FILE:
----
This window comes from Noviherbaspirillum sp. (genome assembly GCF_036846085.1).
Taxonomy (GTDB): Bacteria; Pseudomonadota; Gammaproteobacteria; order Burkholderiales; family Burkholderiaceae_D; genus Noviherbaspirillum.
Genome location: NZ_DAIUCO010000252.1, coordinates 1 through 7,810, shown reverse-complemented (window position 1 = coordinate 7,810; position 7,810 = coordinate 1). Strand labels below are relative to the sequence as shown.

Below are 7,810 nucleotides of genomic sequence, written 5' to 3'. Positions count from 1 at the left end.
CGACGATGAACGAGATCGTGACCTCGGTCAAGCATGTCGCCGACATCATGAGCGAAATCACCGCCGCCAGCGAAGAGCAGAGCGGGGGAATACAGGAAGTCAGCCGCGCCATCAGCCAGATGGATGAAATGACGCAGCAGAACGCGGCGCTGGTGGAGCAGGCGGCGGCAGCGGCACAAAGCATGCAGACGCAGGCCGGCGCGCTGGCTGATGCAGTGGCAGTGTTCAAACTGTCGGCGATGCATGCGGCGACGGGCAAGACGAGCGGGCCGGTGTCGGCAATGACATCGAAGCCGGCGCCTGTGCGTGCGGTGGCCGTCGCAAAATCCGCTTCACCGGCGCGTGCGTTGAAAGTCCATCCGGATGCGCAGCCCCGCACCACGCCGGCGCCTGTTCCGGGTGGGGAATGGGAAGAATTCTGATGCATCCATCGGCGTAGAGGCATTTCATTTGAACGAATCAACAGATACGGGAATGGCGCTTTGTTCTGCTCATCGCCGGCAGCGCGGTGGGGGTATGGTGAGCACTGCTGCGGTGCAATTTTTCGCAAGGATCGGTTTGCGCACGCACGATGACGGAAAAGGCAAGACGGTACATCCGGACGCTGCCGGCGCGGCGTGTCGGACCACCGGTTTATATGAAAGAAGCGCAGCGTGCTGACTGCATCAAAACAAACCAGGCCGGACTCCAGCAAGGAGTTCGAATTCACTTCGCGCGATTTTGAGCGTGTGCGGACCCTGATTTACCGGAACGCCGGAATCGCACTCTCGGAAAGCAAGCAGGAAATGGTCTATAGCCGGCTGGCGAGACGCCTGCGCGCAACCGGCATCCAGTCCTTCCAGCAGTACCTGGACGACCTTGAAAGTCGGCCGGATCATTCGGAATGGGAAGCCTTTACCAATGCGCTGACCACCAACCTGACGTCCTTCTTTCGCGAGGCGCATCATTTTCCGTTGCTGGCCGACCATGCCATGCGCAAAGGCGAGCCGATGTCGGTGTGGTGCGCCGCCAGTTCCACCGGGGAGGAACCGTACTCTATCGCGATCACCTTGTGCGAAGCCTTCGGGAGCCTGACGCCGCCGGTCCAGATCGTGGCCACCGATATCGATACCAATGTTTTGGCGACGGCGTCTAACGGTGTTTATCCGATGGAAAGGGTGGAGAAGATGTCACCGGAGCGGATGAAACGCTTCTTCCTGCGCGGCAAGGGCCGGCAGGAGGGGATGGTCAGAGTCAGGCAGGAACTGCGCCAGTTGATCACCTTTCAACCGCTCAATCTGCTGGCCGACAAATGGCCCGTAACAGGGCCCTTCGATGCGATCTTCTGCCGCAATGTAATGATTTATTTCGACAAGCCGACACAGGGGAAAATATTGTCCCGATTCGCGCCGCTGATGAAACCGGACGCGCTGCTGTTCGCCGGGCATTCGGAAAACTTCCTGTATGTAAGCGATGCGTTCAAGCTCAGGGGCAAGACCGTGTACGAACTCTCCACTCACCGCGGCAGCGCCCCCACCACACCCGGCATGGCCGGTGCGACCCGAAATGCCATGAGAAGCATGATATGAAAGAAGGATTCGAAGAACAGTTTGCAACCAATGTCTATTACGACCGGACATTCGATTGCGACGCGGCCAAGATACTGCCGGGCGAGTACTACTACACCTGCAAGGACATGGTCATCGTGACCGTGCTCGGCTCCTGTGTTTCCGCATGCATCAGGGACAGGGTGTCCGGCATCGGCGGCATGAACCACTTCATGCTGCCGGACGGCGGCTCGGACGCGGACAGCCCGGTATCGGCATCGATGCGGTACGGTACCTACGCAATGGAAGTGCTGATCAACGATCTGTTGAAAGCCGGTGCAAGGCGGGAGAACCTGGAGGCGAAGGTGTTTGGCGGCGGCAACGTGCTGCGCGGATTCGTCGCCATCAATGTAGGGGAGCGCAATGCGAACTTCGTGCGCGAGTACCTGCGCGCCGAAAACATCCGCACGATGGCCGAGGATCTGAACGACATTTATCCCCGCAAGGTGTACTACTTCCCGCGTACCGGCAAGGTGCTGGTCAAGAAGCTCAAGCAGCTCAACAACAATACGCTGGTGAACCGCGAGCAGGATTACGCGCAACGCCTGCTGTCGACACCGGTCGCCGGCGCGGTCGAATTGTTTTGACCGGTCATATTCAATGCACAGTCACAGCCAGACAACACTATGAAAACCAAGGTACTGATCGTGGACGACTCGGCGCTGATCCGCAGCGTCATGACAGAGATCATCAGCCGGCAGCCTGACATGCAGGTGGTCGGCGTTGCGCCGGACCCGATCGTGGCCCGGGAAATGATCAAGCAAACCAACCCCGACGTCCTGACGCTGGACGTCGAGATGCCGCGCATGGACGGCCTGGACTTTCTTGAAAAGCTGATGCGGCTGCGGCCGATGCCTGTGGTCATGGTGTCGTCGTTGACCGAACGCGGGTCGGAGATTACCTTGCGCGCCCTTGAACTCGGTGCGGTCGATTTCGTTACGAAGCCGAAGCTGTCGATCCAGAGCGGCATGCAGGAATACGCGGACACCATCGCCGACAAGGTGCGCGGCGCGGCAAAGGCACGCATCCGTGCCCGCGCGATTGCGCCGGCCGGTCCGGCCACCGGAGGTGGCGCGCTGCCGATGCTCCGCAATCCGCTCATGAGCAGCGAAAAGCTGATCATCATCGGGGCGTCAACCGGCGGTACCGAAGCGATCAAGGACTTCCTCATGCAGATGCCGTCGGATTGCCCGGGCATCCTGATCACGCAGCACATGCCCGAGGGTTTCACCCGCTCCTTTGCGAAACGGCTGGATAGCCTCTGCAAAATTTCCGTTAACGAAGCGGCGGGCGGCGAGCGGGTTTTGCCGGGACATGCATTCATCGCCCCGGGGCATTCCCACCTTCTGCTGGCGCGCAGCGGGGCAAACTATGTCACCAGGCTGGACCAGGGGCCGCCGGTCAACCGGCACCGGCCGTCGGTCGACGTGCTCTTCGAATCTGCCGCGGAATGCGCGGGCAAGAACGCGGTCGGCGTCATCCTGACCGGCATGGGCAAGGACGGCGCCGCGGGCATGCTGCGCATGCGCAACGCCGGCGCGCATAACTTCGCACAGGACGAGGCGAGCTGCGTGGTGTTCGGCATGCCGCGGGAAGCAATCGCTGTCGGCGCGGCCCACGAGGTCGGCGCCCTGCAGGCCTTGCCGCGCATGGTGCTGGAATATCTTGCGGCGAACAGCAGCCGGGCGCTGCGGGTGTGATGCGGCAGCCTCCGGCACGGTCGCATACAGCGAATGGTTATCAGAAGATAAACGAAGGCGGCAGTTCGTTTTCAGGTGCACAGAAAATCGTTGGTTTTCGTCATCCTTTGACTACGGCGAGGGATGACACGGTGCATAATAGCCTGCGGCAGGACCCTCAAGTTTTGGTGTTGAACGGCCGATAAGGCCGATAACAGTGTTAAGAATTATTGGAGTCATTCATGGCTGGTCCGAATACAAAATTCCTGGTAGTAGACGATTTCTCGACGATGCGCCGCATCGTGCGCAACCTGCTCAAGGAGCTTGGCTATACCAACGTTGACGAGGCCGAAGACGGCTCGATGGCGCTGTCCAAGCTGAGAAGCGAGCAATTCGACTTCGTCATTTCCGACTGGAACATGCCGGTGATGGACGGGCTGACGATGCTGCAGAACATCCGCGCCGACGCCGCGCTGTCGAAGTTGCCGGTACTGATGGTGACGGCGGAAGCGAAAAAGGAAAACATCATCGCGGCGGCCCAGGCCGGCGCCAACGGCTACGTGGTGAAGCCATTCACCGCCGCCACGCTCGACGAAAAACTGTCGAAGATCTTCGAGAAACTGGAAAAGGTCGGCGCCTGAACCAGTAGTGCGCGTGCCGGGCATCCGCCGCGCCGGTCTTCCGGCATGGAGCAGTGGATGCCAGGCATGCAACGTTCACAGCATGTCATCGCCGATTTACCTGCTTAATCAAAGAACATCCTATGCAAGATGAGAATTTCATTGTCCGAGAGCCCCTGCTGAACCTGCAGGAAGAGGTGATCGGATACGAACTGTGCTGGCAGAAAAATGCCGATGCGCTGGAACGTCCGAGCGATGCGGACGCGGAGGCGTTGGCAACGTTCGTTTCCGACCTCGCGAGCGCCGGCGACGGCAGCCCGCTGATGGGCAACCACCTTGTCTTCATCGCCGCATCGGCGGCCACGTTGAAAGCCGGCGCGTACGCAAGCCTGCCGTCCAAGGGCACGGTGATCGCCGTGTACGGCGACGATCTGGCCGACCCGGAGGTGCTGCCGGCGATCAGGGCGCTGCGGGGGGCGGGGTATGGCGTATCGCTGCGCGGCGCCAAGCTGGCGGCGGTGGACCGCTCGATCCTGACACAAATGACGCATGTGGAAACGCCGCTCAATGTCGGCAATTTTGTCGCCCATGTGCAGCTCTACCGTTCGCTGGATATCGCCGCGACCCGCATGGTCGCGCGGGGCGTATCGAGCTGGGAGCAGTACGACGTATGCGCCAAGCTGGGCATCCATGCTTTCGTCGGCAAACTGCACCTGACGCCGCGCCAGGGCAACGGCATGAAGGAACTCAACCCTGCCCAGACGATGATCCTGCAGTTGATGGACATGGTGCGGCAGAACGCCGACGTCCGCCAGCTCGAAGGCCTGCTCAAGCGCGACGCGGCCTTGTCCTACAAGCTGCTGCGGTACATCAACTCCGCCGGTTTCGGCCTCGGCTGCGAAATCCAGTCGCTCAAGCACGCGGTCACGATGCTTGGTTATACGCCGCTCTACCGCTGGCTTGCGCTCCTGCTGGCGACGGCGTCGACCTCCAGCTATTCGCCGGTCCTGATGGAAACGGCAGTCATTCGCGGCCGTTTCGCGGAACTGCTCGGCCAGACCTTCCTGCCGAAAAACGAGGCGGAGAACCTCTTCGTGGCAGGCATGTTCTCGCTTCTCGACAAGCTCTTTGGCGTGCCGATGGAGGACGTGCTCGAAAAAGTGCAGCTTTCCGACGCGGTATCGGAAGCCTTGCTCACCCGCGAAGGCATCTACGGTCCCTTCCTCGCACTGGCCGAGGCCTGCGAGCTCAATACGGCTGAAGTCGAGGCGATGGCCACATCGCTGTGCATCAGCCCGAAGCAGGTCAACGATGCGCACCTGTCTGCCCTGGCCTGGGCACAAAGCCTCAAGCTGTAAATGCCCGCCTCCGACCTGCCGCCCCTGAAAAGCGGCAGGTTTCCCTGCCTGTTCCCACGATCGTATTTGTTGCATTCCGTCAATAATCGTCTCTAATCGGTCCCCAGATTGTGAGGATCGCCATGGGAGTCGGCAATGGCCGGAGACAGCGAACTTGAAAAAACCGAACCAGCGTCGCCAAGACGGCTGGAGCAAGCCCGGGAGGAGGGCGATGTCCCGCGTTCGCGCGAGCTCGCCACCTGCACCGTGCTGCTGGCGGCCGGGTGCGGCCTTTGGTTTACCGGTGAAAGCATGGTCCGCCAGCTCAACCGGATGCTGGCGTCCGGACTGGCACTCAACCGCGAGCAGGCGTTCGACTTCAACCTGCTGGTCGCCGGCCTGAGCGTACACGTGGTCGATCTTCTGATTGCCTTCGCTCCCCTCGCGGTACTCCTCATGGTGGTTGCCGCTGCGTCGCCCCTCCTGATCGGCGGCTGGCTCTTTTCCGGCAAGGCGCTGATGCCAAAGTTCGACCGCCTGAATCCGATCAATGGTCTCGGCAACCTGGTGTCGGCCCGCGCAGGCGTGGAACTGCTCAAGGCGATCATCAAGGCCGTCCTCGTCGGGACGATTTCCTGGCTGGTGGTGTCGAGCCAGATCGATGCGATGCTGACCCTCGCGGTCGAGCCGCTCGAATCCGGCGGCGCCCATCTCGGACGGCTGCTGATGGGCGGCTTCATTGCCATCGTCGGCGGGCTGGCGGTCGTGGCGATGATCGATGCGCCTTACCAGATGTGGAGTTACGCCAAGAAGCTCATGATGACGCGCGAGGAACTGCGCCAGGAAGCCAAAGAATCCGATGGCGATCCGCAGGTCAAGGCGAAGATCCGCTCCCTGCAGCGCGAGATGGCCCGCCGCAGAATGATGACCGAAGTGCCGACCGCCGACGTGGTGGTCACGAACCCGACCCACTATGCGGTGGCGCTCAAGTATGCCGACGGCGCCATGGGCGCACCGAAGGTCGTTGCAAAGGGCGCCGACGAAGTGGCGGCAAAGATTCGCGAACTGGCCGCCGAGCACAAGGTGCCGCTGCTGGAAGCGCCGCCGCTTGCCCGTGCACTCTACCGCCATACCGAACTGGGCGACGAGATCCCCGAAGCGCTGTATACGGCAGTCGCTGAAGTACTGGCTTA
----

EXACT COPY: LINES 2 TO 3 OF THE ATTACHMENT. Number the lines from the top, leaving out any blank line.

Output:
Taxonomy (GTDB): Bacteria; Pseudomonadota; Gammaproteobacteria; order Burkholderiales; family Burkholderiaceae_D; genus Noviherbaspirillum.
Genome location: NZ_DAIUCO010000252.1, coordinates 1 through 7,810, shown reverse-complemented (window position 1 = coordinate 7,810; position 7,810 = coordinate 1). Strand labels below are relative to the sequence as shown.